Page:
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Ghosts in our backyard: The Ramsays’ Real life encounters with the Supernatural by Alisha ‘Priti’ Kirpalani

Family memoirs normally deal with ghosts of another kind- secrets, thoughts or feelings that haunt us. However, Ghosts in our backyard: The Ramsays’ Real life encounters with the Supernatural by Alisha ‘Priti’ Kirpalani (HarperCollins) could well be a ‘horror memoir’. It tells us about a family’s encounters with spirits. The family in question here, Ramsay Brothers, were the pioneers of the horror genre in Bollywood. 

“The Ramsays were the pioneers, creating an empire and a cult-following with their exaggerated horror, over-the-top ghosts and nail-biting climaxes. The maker of 36 odd films, Ramsay Brothers whipped up hit after hit in the Seventies, Eighties and early Nineties and, by the time Indian Cinema completed 100 years in 2013, stood proud as the original kings of India’s horror genre” writes Dhruv Somani in his extensively researched encyclopaedic volume on the Horror genre, A Touch of Evil Volume 1 (Ramsay Brothers). 

However, back to the author, Alisha ‘Priti’ Kirpalani, whose mother Asha Thawani—daughter of Fatechand Uttamchand (FU) Ramsay has been the inspiration for this book.  As a child, the author was at home amongst ghoul masks and the dark rooms at her maternal grandparents’ residence at Lamington road in Bombay. Through her reminisces we get a glimpse into the daily life of one of the most famous film families of Bollywood. However, the memoir is specific in its purpose- to tell the true stories of paranormal experiences of the different members of the Ramsay family. 

Excerpts from an interview with the author…

How did the experience of the research on the book impact you and your life in context of the relationships you have with your extended maternal family? 

It was a great bonding experience with the elders who were more than happy to share experiences they had never really discussed. My mother thoroughly enjoyed the interaction between her family members and me. Sadly, in the interim, she lost three of her brothers and they never did get a chance to read the book.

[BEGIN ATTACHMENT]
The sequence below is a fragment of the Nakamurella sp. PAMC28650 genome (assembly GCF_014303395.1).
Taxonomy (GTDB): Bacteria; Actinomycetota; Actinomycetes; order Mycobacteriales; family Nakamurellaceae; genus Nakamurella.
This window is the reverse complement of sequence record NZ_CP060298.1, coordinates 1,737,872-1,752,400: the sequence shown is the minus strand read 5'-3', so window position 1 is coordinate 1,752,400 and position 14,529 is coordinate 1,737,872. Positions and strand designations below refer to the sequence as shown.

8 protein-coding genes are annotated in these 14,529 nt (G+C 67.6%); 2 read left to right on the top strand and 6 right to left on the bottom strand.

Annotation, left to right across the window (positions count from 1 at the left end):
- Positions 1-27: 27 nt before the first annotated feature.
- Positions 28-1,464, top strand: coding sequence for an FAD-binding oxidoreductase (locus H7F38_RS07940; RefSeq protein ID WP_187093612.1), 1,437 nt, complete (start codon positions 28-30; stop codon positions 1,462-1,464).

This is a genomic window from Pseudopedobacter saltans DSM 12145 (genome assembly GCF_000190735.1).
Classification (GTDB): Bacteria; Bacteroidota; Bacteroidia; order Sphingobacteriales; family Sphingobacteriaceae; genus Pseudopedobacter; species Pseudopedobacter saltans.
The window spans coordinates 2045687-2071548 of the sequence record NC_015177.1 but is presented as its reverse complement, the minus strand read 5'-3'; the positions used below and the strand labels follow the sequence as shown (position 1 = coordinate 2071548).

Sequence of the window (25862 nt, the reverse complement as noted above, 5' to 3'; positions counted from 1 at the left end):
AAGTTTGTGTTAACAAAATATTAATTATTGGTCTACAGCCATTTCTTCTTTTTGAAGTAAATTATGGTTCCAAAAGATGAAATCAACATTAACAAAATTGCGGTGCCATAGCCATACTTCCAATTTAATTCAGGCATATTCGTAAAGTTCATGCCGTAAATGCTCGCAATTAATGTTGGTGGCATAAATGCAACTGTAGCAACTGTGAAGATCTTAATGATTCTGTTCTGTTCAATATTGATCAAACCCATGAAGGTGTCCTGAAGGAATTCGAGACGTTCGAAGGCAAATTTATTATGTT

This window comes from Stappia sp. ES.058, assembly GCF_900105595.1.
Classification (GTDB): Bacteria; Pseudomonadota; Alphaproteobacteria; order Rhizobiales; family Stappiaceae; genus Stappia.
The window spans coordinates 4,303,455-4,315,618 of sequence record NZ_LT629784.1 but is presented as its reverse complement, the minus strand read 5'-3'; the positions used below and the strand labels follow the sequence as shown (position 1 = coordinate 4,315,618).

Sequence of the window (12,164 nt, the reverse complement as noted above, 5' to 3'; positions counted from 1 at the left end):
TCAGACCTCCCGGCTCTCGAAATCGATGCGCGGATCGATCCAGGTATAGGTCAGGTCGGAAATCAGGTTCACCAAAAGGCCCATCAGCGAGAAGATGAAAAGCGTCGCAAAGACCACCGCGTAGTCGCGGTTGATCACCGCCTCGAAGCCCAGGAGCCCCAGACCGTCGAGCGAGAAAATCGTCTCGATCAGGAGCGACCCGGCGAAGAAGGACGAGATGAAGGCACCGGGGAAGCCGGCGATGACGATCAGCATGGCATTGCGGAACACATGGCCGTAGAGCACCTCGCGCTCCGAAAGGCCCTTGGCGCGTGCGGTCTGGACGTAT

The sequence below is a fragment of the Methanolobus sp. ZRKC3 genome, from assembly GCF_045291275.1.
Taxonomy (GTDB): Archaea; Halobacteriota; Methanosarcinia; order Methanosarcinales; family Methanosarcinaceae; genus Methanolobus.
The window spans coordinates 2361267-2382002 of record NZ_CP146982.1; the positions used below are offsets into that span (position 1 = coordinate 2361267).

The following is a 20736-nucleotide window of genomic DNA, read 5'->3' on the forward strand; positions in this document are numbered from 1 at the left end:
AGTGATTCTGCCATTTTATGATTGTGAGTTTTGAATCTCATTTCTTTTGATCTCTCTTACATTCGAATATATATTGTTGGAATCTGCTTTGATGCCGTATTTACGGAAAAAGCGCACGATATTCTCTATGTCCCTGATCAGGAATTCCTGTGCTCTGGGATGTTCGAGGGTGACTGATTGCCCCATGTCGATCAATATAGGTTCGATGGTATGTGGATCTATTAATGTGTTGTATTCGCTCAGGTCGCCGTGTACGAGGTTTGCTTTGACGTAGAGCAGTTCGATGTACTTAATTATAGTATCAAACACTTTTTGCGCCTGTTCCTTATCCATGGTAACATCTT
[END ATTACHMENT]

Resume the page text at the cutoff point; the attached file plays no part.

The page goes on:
What was the most horrifying and scary story for you? 

To coin a phrase, fear lies in the heart of those who experience it first-hand. Each individual encounter must have been completely traumatising but objectively speaking, “The Jogger” was the narration that filled me with unadulterated horror.  

The accounts rely on memories. How did you try and balance authenticity? 

I stayed absolutely true to the narration and imagined the physical and mental ambience of the person and the place. 

Did you write the poems in the book? 

Yes, totally my doing. I love writing poetry. I began my journey of writing as a poet and continue to write in its varying formats including nano-poetry and 140-character tweets. 

 You explain this affinity to the supernatural elements as a gift to the family. You ask in the book, why did the Ramsay brothers choose horror as their specialty? Or was it that horror chose them? Now, as you look back at these experiences, what do you think is the purpose behind this?

Life is a discovery in motion. I am trying to find the answer to that statement myself. I will probably never know the truth but the exploration is fascinating. 

This is in a way also a tribute to your mother. We know her paternal family as the “Ramsay Brothers” but the sister also had a role. Do you think that the book is also finally giving that credit where it is due? 

 I am glad you noticed that it is first and foremost a tribute to my mother. I hope she gets her due credit via readers and interviews like these. So far, it has been recognition beyond her expectations. Her unabashed joy about this book is priceless. 

One of things that I noticed was that the physical changes in the person experiencing the paranormal event were similar all across. Other signs such as the temperature being cold for example was also similar. What struck you the most about this similarity? 

The universality of these experiences. It seems to be a worldwide phenomenon as far as ghost encounters are involved. I think that itself makes one rethink the scepticism towards the existence of spirits.

This book is like a one leg of a journey. Where do you think your mystic calling will take you now on? 

 I have no plans except to flow with it. I drifted into this book too. Wherever life takes me, the possibilities are endless. I want to keep writing and hopefully people will keep reading. The only thing I know is that my writing will always touch upon the condition of living beings and even the non-living, with utmost sincerity and heartfelt compassion. 

Many people do not believe in spirits or in the paranormal. Were you ever a disbeliever yourself at any stage in your life? 

I was neutral because I respected the other side, since I knew no better. My mother and my daughter would tell me about their experiences and I would listen with keen interest and an open mind. It’s only when I had my own real encounter with a spirit did my personal belief take root. And so, did the seed for this book. 

“That era of horror is over, and only the memories and movies remain” writes Kirpalani in the book. However, the memoir presents a very different angle of the Ramsays, connecting them inextricably to the mystical world their films explored! 

Dhanishta Shah

Dhanishta is a Counselling Psychologist and a freelance writer. She is the Founder of Bookedforlife.